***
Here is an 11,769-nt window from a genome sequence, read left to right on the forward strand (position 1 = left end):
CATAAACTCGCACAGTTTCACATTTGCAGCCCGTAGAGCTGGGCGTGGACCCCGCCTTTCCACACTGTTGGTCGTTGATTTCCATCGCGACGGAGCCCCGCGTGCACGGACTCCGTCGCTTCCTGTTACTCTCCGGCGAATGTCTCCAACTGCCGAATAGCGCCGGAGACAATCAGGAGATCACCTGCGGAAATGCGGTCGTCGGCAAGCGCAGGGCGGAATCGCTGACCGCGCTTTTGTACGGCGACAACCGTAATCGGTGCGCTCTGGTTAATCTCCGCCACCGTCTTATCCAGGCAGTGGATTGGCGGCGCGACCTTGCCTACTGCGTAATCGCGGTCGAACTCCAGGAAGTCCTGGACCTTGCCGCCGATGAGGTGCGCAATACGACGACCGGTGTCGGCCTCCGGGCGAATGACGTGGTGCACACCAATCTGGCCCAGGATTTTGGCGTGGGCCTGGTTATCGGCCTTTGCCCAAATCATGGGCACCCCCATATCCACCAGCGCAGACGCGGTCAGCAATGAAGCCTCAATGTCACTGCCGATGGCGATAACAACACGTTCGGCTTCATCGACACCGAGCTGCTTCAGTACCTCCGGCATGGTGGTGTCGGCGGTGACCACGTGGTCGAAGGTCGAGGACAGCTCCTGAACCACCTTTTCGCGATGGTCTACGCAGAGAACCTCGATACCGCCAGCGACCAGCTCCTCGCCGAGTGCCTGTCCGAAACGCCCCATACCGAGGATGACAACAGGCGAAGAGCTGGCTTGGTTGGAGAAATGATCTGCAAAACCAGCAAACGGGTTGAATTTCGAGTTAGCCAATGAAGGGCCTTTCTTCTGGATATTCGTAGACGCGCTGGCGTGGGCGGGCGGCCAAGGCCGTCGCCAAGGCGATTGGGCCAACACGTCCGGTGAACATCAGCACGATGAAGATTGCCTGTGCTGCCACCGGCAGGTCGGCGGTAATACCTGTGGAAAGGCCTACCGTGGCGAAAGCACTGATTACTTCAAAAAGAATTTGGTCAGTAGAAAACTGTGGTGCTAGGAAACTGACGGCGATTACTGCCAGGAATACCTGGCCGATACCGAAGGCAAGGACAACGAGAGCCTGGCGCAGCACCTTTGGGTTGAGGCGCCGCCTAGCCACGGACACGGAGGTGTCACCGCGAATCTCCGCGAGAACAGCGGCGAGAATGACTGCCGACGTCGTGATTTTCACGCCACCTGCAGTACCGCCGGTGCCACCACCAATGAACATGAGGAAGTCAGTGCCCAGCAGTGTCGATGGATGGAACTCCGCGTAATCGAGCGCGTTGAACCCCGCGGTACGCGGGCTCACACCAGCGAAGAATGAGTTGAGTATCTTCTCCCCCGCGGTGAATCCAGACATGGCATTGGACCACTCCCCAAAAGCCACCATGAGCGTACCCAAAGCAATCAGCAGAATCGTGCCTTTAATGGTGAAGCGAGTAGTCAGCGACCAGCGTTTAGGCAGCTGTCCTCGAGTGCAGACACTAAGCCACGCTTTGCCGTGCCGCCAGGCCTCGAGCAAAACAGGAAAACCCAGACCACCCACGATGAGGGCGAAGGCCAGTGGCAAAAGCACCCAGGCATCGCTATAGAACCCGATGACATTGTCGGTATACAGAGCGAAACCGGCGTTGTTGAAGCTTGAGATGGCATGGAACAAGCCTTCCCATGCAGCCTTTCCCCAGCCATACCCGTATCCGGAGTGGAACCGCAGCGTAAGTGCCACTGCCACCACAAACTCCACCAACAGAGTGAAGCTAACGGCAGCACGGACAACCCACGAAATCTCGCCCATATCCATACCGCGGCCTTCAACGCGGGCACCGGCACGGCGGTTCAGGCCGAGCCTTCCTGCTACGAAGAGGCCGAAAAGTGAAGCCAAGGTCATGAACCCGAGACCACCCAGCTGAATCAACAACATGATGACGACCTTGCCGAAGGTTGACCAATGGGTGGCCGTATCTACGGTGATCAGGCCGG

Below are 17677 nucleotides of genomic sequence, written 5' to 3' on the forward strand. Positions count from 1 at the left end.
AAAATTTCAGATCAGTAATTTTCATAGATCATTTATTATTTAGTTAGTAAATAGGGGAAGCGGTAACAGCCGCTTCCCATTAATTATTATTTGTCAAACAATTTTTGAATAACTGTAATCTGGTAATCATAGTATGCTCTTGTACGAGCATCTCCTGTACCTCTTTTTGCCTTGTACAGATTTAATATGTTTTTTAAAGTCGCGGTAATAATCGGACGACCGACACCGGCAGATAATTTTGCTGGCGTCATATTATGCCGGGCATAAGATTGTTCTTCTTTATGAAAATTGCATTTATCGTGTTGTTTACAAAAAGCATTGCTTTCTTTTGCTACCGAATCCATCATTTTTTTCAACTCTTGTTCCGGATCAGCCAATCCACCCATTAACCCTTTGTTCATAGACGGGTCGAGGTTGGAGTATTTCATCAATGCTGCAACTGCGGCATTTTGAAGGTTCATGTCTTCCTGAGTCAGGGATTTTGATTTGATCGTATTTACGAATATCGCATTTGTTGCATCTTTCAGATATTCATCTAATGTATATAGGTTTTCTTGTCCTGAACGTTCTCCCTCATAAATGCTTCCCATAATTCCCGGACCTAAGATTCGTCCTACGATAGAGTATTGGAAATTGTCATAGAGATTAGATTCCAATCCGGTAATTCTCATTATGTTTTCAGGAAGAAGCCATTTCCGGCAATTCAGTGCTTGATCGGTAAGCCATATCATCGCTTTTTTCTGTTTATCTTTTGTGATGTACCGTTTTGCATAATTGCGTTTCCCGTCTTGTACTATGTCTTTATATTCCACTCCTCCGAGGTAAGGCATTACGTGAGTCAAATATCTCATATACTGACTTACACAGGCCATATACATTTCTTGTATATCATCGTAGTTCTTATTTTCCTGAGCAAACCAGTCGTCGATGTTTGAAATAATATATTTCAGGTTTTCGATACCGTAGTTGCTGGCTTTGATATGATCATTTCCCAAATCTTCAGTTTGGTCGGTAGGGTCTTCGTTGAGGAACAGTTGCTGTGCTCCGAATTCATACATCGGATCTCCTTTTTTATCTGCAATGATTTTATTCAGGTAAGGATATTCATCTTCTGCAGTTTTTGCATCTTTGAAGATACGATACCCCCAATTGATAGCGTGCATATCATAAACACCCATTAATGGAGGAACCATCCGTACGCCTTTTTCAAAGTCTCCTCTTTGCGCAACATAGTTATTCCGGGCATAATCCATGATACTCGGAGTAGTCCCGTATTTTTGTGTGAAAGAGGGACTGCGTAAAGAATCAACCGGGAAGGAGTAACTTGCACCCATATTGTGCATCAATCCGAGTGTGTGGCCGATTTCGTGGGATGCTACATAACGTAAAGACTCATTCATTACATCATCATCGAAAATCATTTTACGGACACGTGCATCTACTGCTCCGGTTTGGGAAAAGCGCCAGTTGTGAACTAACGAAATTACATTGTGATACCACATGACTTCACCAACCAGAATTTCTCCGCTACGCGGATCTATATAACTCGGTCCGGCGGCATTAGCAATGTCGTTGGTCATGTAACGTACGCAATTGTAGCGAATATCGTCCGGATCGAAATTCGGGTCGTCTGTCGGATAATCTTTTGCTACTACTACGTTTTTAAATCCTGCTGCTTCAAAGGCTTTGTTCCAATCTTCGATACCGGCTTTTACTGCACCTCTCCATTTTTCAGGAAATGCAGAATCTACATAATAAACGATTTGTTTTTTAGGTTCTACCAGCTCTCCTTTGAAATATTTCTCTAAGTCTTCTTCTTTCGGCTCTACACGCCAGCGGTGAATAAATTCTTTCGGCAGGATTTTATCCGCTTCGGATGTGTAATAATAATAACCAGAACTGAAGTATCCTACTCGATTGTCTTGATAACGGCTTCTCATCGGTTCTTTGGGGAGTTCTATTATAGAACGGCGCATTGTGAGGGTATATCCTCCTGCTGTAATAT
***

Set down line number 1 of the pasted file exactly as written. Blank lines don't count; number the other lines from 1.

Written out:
Here is an 11,769-nt window from a genome sequence, read left to right on the forward strand (position 1 = left end):